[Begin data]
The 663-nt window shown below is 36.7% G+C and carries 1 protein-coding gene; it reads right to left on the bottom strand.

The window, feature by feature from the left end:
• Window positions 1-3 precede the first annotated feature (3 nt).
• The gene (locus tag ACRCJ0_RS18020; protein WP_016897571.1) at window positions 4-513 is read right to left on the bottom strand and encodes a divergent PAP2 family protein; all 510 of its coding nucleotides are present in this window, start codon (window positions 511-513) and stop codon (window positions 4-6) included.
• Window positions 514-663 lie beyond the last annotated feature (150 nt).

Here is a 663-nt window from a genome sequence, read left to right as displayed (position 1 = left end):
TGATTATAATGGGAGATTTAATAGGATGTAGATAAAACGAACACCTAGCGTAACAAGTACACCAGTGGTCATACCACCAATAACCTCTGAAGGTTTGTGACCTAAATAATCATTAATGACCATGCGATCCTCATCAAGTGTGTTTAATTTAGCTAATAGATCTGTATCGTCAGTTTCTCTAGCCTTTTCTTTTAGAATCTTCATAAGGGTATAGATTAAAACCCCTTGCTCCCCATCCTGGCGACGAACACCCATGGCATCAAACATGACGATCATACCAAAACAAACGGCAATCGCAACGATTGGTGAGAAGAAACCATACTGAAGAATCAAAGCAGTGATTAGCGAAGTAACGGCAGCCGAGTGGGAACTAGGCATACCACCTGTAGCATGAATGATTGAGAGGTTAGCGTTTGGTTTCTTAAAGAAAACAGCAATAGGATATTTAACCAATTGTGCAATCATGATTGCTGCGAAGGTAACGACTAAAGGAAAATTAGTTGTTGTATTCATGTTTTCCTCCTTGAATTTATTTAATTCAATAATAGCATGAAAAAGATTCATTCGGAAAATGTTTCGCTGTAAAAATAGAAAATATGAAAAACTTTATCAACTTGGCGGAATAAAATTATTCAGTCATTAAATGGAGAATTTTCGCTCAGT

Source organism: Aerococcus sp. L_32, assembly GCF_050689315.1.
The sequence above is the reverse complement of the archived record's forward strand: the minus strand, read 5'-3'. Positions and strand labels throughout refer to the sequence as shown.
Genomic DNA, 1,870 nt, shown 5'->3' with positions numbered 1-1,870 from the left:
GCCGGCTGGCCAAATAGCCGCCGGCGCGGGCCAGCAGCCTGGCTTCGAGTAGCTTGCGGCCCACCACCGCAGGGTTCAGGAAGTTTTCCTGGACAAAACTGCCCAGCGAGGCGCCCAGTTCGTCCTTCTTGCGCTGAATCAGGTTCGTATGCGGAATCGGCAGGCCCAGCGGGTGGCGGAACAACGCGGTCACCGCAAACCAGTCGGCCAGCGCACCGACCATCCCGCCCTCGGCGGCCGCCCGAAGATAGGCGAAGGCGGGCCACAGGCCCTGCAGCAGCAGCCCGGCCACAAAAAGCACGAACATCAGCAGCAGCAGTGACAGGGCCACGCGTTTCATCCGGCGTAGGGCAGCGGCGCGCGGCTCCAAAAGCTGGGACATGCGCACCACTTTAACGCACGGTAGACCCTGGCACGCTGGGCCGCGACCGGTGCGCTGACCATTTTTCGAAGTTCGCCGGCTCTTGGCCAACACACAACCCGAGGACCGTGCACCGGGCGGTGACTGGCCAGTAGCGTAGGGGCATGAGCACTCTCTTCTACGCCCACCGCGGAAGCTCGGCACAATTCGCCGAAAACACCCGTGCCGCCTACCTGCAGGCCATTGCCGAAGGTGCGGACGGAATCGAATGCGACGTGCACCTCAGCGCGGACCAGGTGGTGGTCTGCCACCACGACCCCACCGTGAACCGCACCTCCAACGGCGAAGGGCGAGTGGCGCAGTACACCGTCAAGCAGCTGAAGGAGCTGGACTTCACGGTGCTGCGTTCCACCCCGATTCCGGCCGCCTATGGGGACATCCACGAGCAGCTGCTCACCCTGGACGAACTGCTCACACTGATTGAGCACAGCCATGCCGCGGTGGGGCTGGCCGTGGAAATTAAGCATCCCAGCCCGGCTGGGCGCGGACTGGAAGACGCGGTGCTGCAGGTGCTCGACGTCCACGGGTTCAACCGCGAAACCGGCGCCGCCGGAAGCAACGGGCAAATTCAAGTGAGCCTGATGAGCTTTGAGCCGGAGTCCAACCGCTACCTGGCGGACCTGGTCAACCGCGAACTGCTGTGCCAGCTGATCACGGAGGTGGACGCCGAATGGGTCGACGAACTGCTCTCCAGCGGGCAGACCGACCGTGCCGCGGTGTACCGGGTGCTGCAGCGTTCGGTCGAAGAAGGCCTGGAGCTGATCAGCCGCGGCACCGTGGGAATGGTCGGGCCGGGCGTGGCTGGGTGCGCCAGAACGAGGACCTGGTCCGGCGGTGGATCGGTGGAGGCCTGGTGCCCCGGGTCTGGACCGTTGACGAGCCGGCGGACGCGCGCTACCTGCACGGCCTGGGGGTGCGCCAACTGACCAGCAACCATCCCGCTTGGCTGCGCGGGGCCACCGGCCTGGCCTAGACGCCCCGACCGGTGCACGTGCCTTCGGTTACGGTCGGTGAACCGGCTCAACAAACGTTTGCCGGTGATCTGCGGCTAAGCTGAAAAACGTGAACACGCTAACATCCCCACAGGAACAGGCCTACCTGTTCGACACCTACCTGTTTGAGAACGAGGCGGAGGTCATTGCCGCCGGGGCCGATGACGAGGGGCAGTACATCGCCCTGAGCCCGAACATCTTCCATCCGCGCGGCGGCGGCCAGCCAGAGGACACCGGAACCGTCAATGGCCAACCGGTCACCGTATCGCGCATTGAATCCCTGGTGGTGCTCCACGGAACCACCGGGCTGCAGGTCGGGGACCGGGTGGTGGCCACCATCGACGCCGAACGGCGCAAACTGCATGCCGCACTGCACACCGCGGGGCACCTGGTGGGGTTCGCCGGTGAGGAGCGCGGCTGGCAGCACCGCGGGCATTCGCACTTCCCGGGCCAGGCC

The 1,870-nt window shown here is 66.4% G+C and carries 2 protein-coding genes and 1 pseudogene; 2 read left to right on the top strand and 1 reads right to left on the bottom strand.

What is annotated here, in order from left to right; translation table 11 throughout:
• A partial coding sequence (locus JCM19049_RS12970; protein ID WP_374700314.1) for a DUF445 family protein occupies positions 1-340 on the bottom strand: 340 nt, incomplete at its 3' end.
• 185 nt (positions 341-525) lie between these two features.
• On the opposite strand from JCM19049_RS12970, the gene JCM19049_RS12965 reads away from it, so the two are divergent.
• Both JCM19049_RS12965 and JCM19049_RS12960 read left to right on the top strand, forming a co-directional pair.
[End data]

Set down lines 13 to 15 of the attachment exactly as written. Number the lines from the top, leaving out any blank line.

What is annotated here, in order from left to right; translation table 11 throughout:
• A partial coding sequence (locus JCM19049_RS12970; protein ID WP_374700314.1) for a DUF445 family protein occupies positions 1-340 on the bottom strand: 340 nt, incomplete at its 3' end.
• 185 nt (positions 341-525) lie between these two features.